Clariion, the high end storage division of Data General, has launched what it calls the industry's first full fibre channel backup system for storage area networks (Sans).
The system, dubbed Sanbackup, uses Internet protocol over fibre channel that allows it to perform simultaneous backup of multiple servers without loading up local area networks.
Although backup related traffic is kept off the network this way, server power is still used. But the company said that would change when it launches its shared San product in the fourth quarter of this year.
Users could then scale the system up, plugging the Sanbackup system directly into the San backbone, rather than the servers. This would allow users to carry out backup without servers, copying data directly from the storage device to the backup tapes at a rate of up to one terabyte an hour.
Sanbackup is shipping immediately. Pricing will vary, depending on user requirements.
The ultimate San dream of allowing heterogeneous server platforms to share data on the same storage device is still some way off though. Peter Gibbs, marketing director at Clariion, said he believes that there's still much work to be done on the emerging new architecture.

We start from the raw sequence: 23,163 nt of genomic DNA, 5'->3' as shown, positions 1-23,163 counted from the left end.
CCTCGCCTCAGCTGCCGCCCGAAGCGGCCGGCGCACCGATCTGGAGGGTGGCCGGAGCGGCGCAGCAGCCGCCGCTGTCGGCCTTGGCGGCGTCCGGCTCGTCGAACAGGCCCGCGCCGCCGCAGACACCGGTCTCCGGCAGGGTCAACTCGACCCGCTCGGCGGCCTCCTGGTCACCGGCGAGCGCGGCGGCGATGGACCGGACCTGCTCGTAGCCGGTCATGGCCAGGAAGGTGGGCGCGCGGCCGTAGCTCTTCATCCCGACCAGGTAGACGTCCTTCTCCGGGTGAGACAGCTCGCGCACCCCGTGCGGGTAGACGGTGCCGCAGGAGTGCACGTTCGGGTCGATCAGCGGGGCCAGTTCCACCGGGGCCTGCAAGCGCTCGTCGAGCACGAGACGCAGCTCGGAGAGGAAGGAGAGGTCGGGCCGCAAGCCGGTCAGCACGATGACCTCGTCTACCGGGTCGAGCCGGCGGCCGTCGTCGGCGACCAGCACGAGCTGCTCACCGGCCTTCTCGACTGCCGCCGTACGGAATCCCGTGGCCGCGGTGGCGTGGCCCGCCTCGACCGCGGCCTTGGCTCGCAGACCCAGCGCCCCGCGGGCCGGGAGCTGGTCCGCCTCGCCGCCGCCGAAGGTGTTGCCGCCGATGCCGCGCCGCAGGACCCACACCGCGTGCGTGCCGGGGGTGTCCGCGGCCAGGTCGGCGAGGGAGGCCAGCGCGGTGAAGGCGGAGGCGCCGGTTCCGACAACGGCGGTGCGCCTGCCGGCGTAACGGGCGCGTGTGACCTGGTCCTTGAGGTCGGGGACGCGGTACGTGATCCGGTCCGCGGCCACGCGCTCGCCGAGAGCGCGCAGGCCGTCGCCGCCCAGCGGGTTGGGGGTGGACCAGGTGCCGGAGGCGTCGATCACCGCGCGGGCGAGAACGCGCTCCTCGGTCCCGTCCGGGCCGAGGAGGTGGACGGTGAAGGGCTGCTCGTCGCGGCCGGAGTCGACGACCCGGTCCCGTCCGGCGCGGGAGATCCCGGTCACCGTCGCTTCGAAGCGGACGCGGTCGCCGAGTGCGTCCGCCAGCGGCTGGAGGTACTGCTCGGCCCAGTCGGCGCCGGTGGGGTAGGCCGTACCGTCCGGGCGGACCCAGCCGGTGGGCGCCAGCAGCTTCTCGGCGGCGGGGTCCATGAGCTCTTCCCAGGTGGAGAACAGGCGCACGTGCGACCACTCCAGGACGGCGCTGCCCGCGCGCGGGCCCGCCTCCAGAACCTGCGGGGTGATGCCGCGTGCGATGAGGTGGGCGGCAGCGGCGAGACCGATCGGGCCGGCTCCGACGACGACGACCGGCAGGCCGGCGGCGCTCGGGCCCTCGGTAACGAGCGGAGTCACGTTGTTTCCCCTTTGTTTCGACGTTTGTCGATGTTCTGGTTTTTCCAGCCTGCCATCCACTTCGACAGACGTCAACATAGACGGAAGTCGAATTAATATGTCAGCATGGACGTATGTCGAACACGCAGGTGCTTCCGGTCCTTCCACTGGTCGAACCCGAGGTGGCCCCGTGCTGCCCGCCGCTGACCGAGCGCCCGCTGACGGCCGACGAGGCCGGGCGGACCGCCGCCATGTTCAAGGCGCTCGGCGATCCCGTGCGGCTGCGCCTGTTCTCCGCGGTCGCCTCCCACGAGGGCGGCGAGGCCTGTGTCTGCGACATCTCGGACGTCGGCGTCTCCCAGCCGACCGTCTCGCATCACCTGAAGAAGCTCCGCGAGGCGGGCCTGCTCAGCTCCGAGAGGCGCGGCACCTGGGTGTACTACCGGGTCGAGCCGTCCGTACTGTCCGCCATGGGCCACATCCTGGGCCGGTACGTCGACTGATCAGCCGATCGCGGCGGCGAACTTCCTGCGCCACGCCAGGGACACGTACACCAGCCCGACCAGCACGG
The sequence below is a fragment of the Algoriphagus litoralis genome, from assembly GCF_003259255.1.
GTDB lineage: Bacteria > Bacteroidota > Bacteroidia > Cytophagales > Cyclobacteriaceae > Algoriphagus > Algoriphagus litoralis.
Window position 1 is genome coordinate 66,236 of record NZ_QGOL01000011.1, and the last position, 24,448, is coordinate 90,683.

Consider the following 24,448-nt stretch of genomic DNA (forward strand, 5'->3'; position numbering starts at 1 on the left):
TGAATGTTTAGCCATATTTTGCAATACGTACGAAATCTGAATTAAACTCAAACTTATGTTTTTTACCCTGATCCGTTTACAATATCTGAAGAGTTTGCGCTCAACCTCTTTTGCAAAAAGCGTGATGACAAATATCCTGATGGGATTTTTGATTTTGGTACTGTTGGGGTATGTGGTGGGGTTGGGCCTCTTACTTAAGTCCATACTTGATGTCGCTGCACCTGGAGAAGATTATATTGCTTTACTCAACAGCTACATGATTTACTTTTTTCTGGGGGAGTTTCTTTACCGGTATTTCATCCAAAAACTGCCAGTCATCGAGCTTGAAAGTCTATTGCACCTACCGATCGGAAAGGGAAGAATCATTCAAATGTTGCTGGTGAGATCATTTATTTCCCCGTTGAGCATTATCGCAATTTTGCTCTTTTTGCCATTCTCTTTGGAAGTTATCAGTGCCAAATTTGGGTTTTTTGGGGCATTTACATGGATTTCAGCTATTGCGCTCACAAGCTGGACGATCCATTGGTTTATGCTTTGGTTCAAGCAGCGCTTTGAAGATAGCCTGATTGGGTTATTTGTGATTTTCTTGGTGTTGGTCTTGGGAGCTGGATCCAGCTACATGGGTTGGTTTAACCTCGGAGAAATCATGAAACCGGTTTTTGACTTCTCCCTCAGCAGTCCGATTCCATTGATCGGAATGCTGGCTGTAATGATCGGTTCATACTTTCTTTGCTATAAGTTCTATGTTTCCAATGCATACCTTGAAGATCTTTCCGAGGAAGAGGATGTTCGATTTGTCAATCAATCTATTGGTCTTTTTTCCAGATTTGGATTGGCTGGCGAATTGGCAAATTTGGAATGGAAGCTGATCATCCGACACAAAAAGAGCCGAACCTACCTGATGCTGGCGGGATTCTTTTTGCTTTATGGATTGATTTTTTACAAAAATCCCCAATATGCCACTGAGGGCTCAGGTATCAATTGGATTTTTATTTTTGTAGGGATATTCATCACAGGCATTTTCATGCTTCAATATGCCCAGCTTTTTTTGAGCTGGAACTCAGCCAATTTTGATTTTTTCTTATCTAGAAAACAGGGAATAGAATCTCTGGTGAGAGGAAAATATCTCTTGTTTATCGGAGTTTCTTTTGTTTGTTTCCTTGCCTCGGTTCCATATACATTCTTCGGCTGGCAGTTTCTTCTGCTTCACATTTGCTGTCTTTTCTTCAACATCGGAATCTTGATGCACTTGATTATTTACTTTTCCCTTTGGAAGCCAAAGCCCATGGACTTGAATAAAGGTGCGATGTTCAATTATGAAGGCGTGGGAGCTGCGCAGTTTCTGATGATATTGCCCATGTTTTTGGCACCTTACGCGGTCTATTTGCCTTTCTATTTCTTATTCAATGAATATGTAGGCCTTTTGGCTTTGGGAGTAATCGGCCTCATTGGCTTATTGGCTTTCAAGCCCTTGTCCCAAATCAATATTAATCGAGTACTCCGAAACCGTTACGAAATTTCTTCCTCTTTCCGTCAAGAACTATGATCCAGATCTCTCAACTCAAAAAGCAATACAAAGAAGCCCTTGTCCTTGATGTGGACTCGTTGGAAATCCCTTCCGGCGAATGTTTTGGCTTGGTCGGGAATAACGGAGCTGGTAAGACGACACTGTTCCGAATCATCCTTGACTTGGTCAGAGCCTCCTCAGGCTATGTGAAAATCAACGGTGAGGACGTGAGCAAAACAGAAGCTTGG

He said: "People are currently implementing good San solutions, which are solving real business problems, but they're still relatively basic. It could take up to two years for the technology to mature."
Christopher Yateman, director of customer services delivery for GTE Internetworking, a large Clariion customer, said: "The storage we pick for our operations centre and the tools we use to manage that storage will rely heavily on Clariion."
"Sans will enable us to connect a lot more storage, expand it more easily and then share it and back it up at high speed," he said.
Data General also announced aggressive plans to target the San market by recruiting 500 new staff worldwide to sell the Clariion products direct to users.
DG's president and chief executive, Ronald Skates, was adamant that DG was not trying to compete with its base of original equipment manufacturing (OEM) customers.
"We would not be taking care of our responsibilities to our shareholders if we did not exploit this market," he said.
He added: "We're not going to shortchange our OEM partners, we're targeting people who are not already DG customers."
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